Christopher Houtchens, owner of Colorado Springs-based Colorado Tire Solutions Inc. and a member of a state committee on waste tire disposal, pleaded guilty to possession of a forged document in connection with a scheme to defraud a Colorado fund that reimburses companies that process recycled or waste tires.
Houtchens, 37, of Colorado Springs, was sentenced Aug. 26 to 10 days in jail and two years of probation and also was ordered to pay the Colorado Department of Public Health and Environment $17,189 in restitution. Colorado Tire Solutions also pleaded guilty to forgery and was ordered to pay a $10,000 fine to the Colorado Environmental Crimes sampling fund. Houtchens and his company were indicted May 30 by the Colorado State Grand Jury in Denver on six counts of theft, attempted theft, forgery, computer crime and attempt to influence a public servant, all felonies.
"It is particularly galling that (Mr.) Houtchens was a member of the state's Waste Tire Advisory Committee and tasked with preventing illegalities and improprieties with the program," Colorado Attorney General John Suthers said in a press release issued Thursday. "His excuse for breaking the law was that it was all right because 'everybody does it.' "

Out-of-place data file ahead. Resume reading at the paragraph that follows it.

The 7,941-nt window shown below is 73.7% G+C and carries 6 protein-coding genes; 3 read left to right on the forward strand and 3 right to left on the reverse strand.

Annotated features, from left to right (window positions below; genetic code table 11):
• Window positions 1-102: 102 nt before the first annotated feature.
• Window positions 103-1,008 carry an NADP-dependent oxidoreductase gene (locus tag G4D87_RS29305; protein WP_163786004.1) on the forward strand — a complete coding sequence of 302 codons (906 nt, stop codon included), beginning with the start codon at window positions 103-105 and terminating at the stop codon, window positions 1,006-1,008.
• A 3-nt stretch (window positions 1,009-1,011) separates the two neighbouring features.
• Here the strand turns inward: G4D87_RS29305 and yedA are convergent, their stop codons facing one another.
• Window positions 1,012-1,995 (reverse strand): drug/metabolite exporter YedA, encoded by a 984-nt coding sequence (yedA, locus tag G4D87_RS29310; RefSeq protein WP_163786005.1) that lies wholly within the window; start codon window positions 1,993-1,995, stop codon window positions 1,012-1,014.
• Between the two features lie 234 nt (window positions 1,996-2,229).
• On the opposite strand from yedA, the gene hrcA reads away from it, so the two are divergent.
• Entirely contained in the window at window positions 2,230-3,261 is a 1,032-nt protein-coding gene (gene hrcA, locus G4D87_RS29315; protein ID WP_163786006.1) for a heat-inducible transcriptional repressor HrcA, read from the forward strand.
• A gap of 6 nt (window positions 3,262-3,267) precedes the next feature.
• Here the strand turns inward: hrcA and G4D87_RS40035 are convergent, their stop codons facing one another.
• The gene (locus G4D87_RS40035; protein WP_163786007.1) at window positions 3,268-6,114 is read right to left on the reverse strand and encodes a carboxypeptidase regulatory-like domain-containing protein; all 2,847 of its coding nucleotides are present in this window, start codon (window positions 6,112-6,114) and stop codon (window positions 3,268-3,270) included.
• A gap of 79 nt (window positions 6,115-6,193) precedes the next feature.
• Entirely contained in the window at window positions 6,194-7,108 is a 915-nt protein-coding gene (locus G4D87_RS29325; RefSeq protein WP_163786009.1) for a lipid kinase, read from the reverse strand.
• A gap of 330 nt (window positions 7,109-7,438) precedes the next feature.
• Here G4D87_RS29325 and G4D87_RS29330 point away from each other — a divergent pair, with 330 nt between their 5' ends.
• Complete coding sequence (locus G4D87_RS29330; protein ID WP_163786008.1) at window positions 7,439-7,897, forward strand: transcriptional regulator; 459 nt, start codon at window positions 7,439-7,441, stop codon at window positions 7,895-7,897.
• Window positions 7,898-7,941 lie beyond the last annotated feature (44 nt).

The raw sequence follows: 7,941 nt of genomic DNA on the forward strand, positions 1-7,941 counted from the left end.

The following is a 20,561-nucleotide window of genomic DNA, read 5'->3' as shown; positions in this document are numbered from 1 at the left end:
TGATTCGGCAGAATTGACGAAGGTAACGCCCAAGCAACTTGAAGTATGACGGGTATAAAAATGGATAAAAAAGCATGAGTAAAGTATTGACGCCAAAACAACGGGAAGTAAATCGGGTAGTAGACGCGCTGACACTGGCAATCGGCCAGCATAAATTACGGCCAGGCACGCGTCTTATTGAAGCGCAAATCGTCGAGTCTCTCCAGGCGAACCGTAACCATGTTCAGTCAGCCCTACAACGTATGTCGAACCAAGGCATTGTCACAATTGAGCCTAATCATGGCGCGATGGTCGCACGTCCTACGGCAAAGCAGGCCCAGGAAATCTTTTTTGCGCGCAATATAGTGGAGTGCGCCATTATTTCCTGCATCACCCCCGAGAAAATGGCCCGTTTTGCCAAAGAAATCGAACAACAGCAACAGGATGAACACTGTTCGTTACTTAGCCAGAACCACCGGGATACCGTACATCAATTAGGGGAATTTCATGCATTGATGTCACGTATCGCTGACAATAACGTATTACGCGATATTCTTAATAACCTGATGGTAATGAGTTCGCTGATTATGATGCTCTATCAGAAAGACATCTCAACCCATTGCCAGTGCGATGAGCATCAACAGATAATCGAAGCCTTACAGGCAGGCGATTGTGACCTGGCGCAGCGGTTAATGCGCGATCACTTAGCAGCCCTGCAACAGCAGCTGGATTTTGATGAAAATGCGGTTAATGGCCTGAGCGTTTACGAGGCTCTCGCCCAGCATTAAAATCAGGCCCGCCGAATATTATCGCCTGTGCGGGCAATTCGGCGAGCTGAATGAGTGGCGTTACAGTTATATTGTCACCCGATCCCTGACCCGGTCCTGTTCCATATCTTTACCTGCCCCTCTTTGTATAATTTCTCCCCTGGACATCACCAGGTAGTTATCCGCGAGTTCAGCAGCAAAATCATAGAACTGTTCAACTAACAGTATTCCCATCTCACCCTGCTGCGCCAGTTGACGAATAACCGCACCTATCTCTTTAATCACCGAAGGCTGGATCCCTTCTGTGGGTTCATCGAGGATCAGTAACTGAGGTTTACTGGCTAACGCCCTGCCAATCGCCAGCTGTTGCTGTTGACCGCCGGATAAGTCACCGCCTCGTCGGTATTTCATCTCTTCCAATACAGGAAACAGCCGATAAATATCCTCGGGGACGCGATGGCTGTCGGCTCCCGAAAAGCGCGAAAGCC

Houtchens told state officials that his shipments of waste tire material were transported by Arizona-based Reyes Trucking and sold to Phoenix-based Sunrise Barricade and Safety, who then sold the materials to a company in Mexico. He told the state officials he could no provide proof of the transactions with documents or invoices, repeatedly changing his story and claiming all transactions were made in cash. He eventually confessed to the scheme when confronted by investigators from the Attorney General's Office and the Environmental Protection Agency, the release said.
Houtchens resigned in June from the Waste Tire Advisory Committee, which was created in 2010 by legislation that consolidated all waste tire programs under the state health department. The nine-member committee was required under the legislation to develop enforcement and management practices to reduce the risk to people, property and the environment from waste tires, to prevent the illegal transportation and disposal of waste tires, to develop markets for waste tires and come up with a long-term plan to reduce waste-tire stockpiles.
The state collects fees from the sale of every tire and that revenue is used for tire disposal, recycling and reuse programs, including the Waste Tire Processor and End User Program started last year that paid reimbursements based on weight to create a financial incentive to companies that process and develop uses for recycled or waste tires.
Houtchens and his company falsely claimed or inflated the weight of waste tires in forged documents filed between July 2012 and March with the department through fake email accounts and fraudulent email messages that resulted in reimbursements he and the company should not have received totaling $17,707.82, according to the indictment.
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